Martin County School District Earns USDA Best Practices Award for Smarter Lunchrooms Success

martin county fruit promo

The results are in: Smarter Lunchrooms strategies can have a big impact on fruit and vegetable consumption — just ask the Food and Nutrition Services (FNS) Staff of the Martin County, FL School District! During the 2016/17 school year, Registered Dietitian and FNS Specialist Yvonne Potsko and FNS Director Laura Holmedal implemented a district-wide Smarter Lunchrooms initiative that resulted in greater excitement about eating healthy foods and increased consumption of fruits and vegetables.

The initiative began when the Martin County FNS team identified a problem needing a solution: students weren’t selecting fruits and veggies and many were being thrown away. Mrs. Holmedal and Mrs. Potsko created an action plan for elementary schools that targeted fresh fruit and vegetable offerings with select Smarter Lunchroom strategies and food art techniques.

To start, they engaged the UF/IFAS Extension Family Nutrition Program (SNAP-Ed in Florida) to conduct a Smarter Lunchrooms training for 22 cafeteria and FNS staff in October 2016. The training provided an overview of the Smarter Lunchrooms Movement and outlined specific, research-based strategies that can “nudge” students toward making healthier food choices in the lunchroom. The training was a crucial step in motivating cafeteria managers to take part in a district-wide Smarter Lunchrooms initiative.

Next, the FNS department provided cafeteria managers at the elementary level with inexpensive resources and tools to implement a variety of creative marketing strategies that would make selecting fruits and veggies the easy and fun choice. These low- and no-cost tools included:

  • Online Food Art Photos: to give the managers ideas of how to creatively display fruits and veggies in enticing ways.
  • Food-edible Markers: to draw attractive designs on fruit, including bananas and oranges. Some fun designs that managers used were smiley faces, cartoon characters, hearts (great for Valentine’s day), and jack o’ lantern faces on oranges for Halloween. The result of this initiative was that students began seeking out produce with food art and requested them by name: “Where are the Minions bananas today?”
  • Mini Cookie Cutters: to cut fruit into fun shapes for a “magical fruit salad.”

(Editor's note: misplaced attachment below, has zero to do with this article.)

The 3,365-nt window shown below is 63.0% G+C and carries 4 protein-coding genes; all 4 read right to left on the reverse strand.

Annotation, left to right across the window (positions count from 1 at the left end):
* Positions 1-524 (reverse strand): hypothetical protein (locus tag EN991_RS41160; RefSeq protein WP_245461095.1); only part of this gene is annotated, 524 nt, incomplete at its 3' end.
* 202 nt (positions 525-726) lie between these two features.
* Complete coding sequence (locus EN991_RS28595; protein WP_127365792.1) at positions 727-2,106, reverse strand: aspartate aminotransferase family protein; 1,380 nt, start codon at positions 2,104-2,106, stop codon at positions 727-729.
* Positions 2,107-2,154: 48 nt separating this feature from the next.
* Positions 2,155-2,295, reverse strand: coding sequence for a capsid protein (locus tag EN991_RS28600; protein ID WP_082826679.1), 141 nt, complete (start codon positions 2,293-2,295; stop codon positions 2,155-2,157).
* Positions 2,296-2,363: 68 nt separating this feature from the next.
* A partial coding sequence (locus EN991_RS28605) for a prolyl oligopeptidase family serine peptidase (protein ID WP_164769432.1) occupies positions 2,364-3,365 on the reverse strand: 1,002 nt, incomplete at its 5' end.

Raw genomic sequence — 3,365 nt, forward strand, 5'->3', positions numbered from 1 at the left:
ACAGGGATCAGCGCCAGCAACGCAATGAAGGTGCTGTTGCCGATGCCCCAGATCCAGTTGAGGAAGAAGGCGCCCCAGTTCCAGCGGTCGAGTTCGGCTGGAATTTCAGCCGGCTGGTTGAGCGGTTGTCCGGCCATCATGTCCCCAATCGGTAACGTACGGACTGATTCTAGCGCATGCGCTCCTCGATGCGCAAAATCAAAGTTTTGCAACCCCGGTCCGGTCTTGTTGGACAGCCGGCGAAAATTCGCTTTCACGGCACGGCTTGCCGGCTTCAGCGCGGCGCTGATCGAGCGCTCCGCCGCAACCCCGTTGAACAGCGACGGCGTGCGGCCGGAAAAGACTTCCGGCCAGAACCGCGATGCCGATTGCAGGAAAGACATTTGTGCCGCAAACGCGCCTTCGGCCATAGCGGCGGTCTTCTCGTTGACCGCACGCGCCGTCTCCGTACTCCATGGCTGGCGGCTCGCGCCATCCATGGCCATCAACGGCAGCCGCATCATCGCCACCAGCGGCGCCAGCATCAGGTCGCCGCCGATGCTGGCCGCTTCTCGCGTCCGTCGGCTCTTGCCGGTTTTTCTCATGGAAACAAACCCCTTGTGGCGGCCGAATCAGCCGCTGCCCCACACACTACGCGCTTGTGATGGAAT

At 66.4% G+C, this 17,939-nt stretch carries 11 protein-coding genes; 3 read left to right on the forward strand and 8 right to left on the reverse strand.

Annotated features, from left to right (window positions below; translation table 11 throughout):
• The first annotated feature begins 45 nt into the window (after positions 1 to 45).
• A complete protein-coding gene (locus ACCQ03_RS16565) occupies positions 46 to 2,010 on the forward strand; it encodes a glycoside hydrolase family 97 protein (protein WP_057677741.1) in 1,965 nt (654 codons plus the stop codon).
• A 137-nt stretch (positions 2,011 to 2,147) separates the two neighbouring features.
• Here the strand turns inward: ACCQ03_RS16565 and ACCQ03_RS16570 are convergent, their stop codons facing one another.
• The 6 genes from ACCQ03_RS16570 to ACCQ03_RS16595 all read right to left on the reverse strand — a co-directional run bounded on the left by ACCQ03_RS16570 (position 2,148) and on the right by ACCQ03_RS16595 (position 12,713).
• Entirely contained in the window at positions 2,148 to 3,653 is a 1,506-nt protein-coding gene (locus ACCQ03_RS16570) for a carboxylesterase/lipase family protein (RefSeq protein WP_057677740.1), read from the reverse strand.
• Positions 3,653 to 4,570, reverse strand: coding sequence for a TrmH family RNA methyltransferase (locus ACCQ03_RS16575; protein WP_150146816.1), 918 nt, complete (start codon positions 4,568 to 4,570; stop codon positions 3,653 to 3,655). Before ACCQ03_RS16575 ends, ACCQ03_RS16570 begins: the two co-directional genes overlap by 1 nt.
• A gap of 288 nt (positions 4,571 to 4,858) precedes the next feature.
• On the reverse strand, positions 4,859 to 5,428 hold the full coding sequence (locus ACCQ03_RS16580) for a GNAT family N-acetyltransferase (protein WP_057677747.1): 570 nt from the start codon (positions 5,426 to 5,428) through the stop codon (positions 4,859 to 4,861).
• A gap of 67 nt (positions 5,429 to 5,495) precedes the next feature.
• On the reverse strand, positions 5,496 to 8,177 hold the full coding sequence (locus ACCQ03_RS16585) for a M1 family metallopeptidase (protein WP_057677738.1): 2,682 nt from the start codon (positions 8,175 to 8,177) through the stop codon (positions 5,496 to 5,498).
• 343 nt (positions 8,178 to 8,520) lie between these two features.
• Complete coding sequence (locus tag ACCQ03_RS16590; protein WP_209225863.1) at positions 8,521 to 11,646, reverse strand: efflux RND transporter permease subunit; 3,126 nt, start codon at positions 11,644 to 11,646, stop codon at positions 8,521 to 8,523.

• Pre-printed Food labels for fruits and veggies + label holders: Mrs. Potsko pre-printed and laminated food labels with creative and fun names, such as “Bouncy Bananas,” “Magically Mixed Fruit,” and “O’some Orange Slices.” The pre-printed labels took the guesswork and prep-work out of the process and made implementation of this strategy exceedingly simple for managers.
  • Assorted Stickers: to place on fruits and veggies. The stickers became collectibles in the school!
  • Garnishes: cherries and whipped cream made the cut fruit options look extra tasty.

The district’s efforts paid off! An analysis was conducted at one of the school sites that compared the amount of fresh produce sold the week before implementation to the week of the implementation. The analysis found an average increase of 62.8% for fruit and 13.8% for vegetables the week when the Smarter Lunchroom Strategies were in place. Additionally, district-wide elementary lunch participation increased by 6% and staff observed a decrease in plate waste.

These exciting results culminated in a USDA Annual Best Practices Award, which rewards outstanding practices in School Food Service Authorities and Schools! (School Food Service officials should contact their USDA state office for information on how to apply.) Martin County FNS will be expanding their Smarter Lunchroom program to middle and high schools during the 2017/2018 school year.

By following Martin County’s example, school districts, SNAP-Ed agencies, and partner organizations in any locale can collaborate to champion a successful Smarter Lunchrooms Movement. Some keys to success include central leadership from the FNS department, conducting a Smarter Lunchrooms training and brainstorming session for school food service staff, providing inexpensive tools and resources to cafeteria managers, and sharing photos of creative fruit and vegetable displays to serve as inspiration. The results speak for themselves!


Angelika Schlanger, PhD, Regional Public Health Specialist, UF/IFAS Extension Family Nutrition Program